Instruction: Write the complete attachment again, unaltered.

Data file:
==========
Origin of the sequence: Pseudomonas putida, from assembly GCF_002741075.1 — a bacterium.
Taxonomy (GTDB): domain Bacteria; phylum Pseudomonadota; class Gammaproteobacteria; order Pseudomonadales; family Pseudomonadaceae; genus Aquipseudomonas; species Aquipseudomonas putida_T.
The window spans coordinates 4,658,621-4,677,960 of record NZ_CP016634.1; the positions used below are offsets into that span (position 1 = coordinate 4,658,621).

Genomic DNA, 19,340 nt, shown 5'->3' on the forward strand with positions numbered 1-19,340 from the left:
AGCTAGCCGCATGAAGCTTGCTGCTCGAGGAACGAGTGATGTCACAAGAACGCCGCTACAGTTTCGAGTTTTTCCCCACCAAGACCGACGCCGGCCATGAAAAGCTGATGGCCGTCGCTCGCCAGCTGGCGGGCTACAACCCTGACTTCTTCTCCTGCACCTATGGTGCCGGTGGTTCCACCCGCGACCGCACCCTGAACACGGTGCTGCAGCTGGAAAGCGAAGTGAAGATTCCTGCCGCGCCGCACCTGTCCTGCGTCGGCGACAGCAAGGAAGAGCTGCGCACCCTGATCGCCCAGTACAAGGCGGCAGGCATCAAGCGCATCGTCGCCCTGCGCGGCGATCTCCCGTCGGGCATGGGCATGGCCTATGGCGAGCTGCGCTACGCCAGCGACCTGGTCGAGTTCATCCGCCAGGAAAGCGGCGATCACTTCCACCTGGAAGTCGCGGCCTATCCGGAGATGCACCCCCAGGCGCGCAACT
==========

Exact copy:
Origin of the sequence: Pseudomonas putida, from assembly GCF_002741075.1 — a bacterium.
Taxonomy (GTDB): domain Bacteria; phylum Pseudomonadota; class Gammaproteobacteria; order Pseudomonadales; family Pseudomonadaceae; genus Aquipseudomonas; species Aquipseudomonas putida_T.
The window spans coordinates 4,658,621-4,677,960 of record NZ_CP016634.1; the positions used below are offsets into that span (position 1 = coordinate 4,658,621).

Genomic DNA, 19,340 nt, shown 5'->3' on the forward strand with positions numbered 1-19,340 from the left:
AGCTAGCCGCATGAAGCTTGCTGCTCGAGGAACGAGTGATGTCACAAGAACGCCGCTACAGTTTCGAGTTTTTCCCCACCAAGACCGACGCCGGCCATGAAAAGCTGATGGCCGTCGCTCGCCAGCTGGCGGGCTACAACCCTGACTTCTTCTCCTGCACCTATGGTGCCGGTGGTTCCACCCGCGACCGCACCCTGAACACGGTGCTGCAGCTGGAAAGCGAAGTGAAGATTCCTGCCGCGCCGCACCTGTCCTGCGTCGGCGACAGCAAGGAAGAGCTGCGCACCCTGATCGCCCAGTACAAGGCGGCAGGCATCAAGCGCATCGTCGCCCTGCGCGGCGATCTCCCGTCGGGCATGGGCATGGCCTATGGCGAGCTGCGCTACGCCAGCGACCTGGTCGAGTTCATCCGCCAGGAAAGCGGCGATCACTTCCACCTGGAAGTCGCGGCCTATCCGGAGATGCACCCCCAGGCGCGCAACT